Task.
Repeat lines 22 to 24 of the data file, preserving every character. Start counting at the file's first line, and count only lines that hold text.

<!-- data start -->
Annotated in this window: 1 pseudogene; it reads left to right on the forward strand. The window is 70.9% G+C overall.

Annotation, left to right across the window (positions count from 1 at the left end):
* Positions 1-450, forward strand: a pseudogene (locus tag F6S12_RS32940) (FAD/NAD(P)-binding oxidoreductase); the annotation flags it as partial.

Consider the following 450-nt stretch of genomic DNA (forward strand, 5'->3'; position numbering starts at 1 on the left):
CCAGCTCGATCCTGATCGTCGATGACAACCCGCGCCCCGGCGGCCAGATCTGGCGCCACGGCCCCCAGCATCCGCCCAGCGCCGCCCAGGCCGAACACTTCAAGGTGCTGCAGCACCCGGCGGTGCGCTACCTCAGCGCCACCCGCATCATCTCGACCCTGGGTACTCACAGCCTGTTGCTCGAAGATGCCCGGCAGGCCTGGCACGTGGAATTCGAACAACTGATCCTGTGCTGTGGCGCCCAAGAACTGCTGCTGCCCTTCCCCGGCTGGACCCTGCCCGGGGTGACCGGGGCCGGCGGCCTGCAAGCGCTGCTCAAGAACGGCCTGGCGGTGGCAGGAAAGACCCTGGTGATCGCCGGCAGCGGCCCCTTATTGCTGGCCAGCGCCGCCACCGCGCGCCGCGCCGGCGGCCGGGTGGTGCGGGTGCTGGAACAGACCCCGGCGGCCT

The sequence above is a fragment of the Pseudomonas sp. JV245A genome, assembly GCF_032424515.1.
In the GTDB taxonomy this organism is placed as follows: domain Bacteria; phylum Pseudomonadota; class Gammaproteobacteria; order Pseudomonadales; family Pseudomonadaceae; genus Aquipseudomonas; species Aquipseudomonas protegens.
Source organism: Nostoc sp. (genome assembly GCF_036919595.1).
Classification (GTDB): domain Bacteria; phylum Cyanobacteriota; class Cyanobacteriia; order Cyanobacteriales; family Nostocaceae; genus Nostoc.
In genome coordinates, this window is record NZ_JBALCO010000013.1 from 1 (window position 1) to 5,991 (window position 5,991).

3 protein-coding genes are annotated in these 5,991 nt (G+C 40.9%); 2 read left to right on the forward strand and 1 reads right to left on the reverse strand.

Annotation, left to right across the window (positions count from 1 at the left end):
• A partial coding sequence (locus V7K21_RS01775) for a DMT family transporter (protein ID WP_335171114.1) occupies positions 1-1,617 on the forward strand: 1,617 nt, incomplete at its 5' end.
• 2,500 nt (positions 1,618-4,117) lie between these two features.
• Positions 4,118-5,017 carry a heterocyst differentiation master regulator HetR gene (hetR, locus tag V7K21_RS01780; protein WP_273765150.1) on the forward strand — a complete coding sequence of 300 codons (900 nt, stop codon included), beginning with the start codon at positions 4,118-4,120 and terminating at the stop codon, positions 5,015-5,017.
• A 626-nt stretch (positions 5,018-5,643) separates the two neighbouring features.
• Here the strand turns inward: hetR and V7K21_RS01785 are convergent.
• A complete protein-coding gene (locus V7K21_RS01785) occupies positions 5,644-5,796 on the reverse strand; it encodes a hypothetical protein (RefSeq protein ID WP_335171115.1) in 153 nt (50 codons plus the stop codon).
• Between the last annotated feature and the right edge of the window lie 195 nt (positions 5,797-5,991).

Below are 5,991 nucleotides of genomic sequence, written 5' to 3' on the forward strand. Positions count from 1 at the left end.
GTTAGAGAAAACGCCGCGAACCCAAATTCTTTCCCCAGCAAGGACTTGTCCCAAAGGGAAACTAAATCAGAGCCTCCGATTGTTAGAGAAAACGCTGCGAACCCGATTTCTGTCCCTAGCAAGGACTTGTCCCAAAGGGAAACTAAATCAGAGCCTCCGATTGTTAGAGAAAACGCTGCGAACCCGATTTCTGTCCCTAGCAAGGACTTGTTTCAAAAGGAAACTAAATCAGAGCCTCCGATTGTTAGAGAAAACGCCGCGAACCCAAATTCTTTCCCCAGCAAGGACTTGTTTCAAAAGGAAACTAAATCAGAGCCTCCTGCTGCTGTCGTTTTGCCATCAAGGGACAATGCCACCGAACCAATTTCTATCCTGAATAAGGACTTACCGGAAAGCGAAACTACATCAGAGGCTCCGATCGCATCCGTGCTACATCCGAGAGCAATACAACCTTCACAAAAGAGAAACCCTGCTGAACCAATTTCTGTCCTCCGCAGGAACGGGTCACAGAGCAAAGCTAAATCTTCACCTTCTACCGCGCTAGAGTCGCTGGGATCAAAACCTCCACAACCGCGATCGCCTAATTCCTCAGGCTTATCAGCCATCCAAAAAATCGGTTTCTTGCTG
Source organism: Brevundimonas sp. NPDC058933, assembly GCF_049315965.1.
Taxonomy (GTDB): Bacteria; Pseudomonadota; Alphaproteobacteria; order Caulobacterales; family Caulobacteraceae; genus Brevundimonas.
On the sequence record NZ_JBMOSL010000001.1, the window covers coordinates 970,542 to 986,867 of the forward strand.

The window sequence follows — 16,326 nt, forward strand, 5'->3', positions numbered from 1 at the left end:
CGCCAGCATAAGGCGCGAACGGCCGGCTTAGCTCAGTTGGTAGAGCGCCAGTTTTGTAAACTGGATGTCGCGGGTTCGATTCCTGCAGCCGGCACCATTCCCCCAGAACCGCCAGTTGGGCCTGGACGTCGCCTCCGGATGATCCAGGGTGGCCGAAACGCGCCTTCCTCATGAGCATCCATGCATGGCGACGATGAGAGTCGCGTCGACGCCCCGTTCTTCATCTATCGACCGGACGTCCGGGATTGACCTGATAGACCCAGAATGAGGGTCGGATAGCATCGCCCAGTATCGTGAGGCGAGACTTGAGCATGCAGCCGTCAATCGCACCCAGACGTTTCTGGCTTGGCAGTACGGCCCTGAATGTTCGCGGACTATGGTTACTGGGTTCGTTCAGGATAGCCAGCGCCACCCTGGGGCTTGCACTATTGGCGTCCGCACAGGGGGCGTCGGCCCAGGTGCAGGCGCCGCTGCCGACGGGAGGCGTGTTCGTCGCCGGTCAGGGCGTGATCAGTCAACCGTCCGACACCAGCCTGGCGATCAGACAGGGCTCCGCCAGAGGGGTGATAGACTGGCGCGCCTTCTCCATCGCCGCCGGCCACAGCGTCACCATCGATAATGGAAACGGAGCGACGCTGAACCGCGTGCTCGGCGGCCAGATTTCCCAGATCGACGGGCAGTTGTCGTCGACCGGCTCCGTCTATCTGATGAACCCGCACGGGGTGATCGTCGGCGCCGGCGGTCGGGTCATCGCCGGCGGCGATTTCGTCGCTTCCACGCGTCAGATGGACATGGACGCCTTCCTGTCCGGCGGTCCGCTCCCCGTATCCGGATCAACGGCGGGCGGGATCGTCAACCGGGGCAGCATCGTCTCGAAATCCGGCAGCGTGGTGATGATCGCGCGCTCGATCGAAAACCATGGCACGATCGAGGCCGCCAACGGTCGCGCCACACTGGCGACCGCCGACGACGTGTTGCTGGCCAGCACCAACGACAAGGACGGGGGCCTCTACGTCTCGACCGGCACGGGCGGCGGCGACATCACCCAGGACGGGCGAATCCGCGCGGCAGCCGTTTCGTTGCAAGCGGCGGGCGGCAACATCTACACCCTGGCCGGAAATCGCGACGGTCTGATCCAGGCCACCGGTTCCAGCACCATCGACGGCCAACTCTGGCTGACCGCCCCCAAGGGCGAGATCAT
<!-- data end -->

Source organism: Brevundimonas sp. NPDC058933, assembly GCF_049315965.1.
Taxonomy (GTDB): Bacteria; Pseudomonadota; Alphaproteobacteria; order Caulobacterales; family Caulobacteraceae; genus Brevundimonas.
On the sequence record NZ_JBMOSL010000001.1, the window covers coordinates 970,542 to 986,867 of the forward strand.